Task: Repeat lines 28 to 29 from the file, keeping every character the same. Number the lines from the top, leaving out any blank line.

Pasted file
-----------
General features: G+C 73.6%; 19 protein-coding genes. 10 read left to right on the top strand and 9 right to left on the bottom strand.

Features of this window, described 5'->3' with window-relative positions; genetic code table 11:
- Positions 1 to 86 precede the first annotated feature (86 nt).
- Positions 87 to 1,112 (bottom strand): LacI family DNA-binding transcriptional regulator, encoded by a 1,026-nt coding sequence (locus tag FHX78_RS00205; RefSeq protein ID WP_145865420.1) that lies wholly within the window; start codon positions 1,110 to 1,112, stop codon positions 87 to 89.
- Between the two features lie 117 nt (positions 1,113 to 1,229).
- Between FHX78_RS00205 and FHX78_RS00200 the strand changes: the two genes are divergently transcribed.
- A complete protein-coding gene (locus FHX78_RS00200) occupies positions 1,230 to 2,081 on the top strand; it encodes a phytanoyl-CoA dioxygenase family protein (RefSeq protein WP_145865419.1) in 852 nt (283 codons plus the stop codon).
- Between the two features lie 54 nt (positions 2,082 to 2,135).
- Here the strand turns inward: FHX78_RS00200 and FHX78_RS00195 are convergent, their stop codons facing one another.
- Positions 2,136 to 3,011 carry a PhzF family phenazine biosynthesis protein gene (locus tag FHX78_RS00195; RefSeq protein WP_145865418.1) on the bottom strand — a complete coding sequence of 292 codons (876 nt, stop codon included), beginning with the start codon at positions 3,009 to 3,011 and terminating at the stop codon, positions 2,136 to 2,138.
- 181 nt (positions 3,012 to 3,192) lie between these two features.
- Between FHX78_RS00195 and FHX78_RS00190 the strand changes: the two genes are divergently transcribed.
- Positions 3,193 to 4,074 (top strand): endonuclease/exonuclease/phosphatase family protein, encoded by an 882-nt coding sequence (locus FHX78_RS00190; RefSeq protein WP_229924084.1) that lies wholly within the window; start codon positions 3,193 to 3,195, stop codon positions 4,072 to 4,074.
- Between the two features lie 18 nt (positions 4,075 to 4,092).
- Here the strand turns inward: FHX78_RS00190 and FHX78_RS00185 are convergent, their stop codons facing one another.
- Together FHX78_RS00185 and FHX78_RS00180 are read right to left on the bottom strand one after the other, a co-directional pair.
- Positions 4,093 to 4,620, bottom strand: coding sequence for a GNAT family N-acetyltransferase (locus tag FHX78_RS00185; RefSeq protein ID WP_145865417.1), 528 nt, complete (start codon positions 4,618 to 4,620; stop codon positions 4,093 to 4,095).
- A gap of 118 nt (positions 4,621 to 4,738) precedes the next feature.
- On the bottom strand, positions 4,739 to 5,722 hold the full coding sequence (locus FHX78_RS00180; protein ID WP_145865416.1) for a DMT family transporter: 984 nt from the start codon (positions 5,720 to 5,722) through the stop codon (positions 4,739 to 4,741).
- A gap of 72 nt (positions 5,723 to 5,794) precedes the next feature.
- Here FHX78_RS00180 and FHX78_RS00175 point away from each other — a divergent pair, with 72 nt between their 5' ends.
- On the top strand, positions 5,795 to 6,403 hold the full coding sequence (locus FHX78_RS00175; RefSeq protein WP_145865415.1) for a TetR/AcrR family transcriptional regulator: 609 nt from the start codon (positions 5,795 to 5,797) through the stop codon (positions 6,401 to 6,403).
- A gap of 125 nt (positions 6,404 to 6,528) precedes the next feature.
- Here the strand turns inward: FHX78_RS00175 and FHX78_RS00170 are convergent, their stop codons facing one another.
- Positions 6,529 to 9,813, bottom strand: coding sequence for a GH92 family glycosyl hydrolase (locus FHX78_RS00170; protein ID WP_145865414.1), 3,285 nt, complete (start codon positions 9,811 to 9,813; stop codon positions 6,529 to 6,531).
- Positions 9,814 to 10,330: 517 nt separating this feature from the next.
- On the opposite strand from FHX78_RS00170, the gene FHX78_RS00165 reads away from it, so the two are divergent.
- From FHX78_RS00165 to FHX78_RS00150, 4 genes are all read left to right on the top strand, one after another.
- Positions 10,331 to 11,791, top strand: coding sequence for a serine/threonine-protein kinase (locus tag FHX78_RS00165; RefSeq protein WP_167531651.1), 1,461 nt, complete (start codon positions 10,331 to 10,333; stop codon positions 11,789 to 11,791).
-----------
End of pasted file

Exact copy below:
- From FHX78_RS00165 to FHX78_RS00150, 4 genes are all read left to right on the top strand, one after another.
- Positions 10,331 to 11,791, top strand: coding sequence for a serine/threonine-protein kinase (locus tag FHX78_RS00165; RefSeq protein WP_167531651.1), 1,461 nt, complete (start codon positions 10,331 to 10,333; stop codon positions 11,789 to 11,791).